It’s not about where you get in, but where you FIT in!

The phrase “college fit” has been bouncing around for a while and in the craziness of application season, it sometimes is forgotten. Many students and families get wrapped up in the frenzy of rankings, myths, school names, where their best friend is going, etc… and often miss the importance of searching for a college that “fits” the student. Many important factors go into finding a college that fits.

Spending most of my career in the college admissions side, I often spoke to students whom I knew would not be a good “fit” for my institution. Of course, you want every student that you come in contact with to fall in love with your school. You try hard to make what they are interested in a reality for your institution. This cannot only hurt your institution, but the student. Colleges are not only concerned with application numbers and meeting their enrollment goals, but also with the retention of first-year students. They strive to not only enroll a student, but also to have that student graduate in a suitable amount of time.

With more than 3,800 colleges in the U.S., this task can seem overwhelming. Students need to start this process by exploring who they are, who they want to become, and what they want out of their college experience. Once this is determined, they can focus on exploring colleges that meet these goals. What fits for one student may not fit for another student. There are many opportunities for students to learn more about their personality, career interests, and college majors to help in the process for finding their fit. Leigh Anne Spraetz and I offer these assessments through our testing and counseling process at Academic Futures, Inc. at The Summit Counseling Center.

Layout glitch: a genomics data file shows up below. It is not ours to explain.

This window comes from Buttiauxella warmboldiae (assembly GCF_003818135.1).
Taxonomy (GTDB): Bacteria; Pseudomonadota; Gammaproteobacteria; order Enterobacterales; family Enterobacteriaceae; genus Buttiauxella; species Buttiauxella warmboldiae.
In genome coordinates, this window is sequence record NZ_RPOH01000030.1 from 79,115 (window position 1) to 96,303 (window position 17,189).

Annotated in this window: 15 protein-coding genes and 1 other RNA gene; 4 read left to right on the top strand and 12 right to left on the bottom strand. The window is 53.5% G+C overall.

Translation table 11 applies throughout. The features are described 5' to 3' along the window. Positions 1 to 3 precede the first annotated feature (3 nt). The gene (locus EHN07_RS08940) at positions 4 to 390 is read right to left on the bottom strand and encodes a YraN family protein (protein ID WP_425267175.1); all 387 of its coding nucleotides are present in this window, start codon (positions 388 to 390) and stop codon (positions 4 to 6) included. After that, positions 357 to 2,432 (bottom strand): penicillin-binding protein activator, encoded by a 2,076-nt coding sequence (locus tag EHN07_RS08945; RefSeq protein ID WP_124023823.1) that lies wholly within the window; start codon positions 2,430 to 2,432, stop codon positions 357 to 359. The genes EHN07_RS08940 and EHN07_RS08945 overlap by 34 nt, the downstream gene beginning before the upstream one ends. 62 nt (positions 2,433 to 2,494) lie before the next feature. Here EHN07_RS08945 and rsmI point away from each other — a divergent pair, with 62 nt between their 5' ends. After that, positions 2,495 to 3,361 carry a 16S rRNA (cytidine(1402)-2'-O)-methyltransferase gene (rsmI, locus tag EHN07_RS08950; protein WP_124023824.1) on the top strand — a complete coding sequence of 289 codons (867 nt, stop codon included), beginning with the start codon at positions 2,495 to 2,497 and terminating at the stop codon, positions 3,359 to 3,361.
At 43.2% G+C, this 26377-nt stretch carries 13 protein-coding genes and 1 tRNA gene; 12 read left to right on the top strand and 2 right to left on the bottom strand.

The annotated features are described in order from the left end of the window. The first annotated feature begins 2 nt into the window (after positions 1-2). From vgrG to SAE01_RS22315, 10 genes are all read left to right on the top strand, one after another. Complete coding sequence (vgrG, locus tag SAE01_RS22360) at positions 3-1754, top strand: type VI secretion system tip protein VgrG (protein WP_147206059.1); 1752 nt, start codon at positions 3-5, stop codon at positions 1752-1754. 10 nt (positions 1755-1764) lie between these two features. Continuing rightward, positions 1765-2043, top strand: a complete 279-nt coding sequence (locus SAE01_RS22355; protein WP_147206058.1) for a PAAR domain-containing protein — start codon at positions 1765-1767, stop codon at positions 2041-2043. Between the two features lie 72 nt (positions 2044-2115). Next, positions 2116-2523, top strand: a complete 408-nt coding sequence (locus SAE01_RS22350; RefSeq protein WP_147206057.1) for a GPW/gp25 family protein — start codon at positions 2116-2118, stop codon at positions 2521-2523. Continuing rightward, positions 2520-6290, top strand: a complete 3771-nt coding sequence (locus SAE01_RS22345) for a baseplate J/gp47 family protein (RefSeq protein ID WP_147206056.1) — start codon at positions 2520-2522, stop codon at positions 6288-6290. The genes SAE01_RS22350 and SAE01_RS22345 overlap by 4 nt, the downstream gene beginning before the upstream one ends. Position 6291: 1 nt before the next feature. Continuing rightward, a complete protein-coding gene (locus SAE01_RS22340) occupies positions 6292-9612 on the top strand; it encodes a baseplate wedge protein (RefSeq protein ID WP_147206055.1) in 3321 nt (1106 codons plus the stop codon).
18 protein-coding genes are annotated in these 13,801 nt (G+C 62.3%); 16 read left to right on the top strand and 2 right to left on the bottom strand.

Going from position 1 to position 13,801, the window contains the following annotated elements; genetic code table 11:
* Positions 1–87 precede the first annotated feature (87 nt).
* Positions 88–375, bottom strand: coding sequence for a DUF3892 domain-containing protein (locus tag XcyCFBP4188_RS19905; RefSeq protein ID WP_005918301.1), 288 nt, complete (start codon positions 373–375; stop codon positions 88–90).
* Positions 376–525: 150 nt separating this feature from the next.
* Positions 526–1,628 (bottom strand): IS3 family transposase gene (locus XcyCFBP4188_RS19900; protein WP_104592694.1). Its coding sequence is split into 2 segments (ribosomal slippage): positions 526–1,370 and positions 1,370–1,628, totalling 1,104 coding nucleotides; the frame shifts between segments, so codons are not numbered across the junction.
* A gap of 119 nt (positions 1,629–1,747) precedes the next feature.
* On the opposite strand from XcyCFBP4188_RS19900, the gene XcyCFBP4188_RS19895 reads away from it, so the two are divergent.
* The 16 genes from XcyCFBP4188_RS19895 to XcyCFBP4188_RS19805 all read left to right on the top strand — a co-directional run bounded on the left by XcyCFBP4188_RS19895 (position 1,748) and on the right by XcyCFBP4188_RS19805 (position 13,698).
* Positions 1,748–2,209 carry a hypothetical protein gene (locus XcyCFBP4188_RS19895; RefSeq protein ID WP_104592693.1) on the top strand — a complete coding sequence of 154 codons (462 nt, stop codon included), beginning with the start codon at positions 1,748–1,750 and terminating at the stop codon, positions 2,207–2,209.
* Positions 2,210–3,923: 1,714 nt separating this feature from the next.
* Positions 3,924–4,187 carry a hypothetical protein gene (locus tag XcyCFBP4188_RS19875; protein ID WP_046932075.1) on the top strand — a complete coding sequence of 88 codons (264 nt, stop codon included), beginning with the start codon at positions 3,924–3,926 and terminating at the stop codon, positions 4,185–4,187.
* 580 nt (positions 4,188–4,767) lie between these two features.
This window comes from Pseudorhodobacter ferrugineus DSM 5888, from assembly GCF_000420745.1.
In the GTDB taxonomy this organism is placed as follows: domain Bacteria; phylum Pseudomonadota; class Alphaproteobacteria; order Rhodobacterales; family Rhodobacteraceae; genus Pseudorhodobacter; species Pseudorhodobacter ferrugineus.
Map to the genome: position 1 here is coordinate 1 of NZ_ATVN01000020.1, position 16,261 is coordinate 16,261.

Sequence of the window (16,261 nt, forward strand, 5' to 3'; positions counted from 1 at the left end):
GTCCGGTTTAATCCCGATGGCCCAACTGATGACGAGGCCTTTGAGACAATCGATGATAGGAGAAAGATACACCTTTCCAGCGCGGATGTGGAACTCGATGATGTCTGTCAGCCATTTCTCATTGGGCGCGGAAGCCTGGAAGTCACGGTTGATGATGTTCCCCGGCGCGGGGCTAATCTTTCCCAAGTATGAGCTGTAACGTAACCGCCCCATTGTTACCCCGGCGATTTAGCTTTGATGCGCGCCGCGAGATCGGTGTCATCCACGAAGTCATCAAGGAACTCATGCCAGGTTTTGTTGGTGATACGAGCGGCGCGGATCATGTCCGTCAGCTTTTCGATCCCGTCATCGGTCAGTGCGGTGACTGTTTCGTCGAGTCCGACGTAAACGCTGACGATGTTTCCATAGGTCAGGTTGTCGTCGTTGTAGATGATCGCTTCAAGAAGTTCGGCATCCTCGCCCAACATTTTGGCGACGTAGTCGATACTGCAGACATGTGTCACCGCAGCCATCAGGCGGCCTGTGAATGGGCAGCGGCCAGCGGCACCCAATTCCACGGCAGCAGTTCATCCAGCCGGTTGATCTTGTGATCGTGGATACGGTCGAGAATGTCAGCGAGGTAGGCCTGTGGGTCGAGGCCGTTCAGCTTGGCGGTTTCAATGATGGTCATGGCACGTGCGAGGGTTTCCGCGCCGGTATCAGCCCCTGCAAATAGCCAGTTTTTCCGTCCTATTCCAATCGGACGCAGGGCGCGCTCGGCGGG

One of the most important factors in deciding on which college fits the student is the campus tour. Hearing from college recruiters and reading information online is one thing, but actually putting yourself in the campus environment can be entirely different! The visit allows you to “try on” that college for the day. Can you see yourself here for the next four years? Is it a comfortable distance from home? Is it a financial fit for you? Do the current students seem to be people you want to surround yourself with for the next four years? Does it offer the academic environment and extracurricular activities you are looking for? You can hear from alumni and current students about how great their experiences have been and how much they love their institution, but the choice is yours. Make sure to visit more than once and see the campus in its different seasons. Does it fit you and what you want out of your college experience? In the end, if you take the time to explore these factors, you will know which college fits you!